That’s one motivation, to finally play that perfect game and run on all cylinders, but there’s much more, said the junior receiver. “You just have to keep pushing through. Just because we’re out of the bowl game, doesn’t mean we’re going to give up. We still want to win and get the best record possible.”

No matter what happens at Michigan State, the coming weeks, if this tough Terrapin team can hang together, look more promising. Another basketball school, Indiana, with four wins, rolls in for Senior Day on Nov. 21, and then Nov. 28, Maryland’s season wraps up at 3-win Rutgers.

Make no mistake, though. Jacobs and his teammates aren’t throwing in the towel on shocking the nation Nov. 14.  “They’re kind of wounded coming off that loss and I think we’ve got a great opportunity to go in there and upset that team, and build something for next year,” he said. “We’re going to play our butts off.”

 More ‘Wildcat’ Likely

Cockerille, the star-crossed quarterback-turned-special-teamer-turned-fullback-turned-back-to-quarterback, is setting the world on fire statistically but his college career has heated up under Locksley.

The 6-2, 235-pound sophomore has thrown one pass, but has rushed four times for 14 yards, including a long gain of 13 yards last week against the No. 1 scoring defense in the land, Wisconsin. He often lines up as more of a change-of-pace in the “Wildcat” formation, though he fills that role because he has skills similar to Hills.

Truth be told, Cockerille is a super-sized version of Hills and more of a sledgehammer than a change of pace.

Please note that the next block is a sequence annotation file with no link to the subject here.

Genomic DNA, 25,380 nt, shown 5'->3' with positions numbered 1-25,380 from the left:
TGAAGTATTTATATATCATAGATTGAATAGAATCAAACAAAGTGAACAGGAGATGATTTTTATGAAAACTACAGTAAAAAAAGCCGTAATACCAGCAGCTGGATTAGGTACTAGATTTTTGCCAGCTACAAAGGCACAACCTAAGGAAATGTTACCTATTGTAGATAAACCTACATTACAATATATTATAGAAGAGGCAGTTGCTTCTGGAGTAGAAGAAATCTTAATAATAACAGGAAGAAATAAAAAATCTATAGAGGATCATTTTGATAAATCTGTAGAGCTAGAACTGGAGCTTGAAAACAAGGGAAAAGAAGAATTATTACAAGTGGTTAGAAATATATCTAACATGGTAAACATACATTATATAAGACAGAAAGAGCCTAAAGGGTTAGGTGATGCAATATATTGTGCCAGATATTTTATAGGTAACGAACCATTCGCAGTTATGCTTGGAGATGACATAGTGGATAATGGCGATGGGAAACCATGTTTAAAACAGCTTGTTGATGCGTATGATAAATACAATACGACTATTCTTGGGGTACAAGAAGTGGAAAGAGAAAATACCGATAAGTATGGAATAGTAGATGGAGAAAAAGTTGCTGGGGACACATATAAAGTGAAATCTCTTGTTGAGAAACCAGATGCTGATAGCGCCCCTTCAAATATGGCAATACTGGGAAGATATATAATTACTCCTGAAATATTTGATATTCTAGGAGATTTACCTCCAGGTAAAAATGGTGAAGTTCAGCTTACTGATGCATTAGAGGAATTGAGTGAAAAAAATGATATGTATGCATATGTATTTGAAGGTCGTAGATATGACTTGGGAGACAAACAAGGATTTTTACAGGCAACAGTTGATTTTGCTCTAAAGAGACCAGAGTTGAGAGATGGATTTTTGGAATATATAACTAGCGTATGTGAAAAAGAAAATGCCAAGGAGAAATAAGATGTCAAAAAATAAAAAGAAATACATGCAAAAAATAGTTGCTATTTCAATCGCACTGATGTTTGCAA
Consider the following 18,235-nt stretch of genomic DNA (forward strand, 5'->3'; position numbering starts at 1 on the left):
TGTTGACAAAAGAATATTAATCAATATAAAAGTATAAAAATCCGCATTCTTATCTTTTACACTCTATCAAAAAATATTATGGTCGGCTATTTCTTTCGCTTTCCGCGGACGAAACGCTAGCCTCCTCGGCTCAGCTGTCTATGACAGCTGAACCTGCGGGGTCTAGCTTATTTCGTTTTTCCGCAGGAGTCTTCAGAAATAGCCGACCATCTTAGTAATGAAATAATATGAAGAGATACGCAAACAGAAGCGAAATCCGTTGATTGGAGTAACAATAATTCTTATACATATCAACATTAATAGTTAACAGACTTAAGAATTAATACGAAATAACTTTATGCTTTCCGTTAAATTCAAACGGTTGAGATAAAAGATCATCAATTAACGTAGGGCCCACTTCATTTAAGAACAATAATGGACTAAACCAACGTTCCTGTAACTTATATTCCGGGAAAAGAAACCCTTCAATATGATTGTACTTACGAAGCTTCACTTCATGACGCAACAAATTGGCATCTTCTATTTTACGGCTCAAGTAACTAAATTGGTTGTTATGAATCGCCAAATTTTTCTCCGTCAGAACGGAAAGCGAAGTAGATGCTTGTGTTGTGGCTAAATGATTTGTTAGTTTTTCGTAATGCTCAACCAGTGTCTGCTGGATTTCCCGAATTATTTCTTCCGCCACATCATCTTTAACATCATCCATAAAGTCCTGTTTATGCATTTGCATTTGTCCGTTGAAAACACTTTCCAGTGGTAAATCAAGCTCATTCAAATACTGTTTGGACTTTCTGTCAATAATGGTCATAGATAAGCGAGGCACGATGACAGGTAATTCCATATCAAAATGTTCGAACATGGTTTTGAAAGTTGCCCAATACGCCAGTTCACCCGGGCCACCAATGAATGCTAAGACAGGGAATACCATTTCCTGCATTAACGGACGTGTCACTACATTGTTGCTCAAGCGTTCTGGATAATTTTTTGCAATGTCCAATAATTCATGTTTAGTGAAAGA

“When (Randy) Edsall had to go, Locks called me in and told me he wanted me to move back (to quarterback),” said Cockerille. “He said from what the offense does, it fits a lot of what I can do running the ball. There were a few glimpses of that at Wisconsin. Me running the ball made me think back to my high school days (at Baltimore’s Gilman) a little bit. It’s a lot of fun. It feels like I have a lot of contribution to the team, both on offense and special teams.”

“When we made the move of Shane back to quarterback, with the skillset that we have with Perry, it just enables us to take a few of the quarterback-designed runs off Perry to make sure he’s healthy to execute for us down the road,” explained Locksley. “Shane’s a big body. He has the ability make plays with his feet and come in and execute as he did this past week.”

Cockerille said the time at fullback this summer and fall helped him. “The physical aspect helped, and when I was playing quarterback I was younger. Fullback allowed me to see a different perspective, see what the backs are doing. I think when I moved back I had a little better understanding of what everybody is doing.”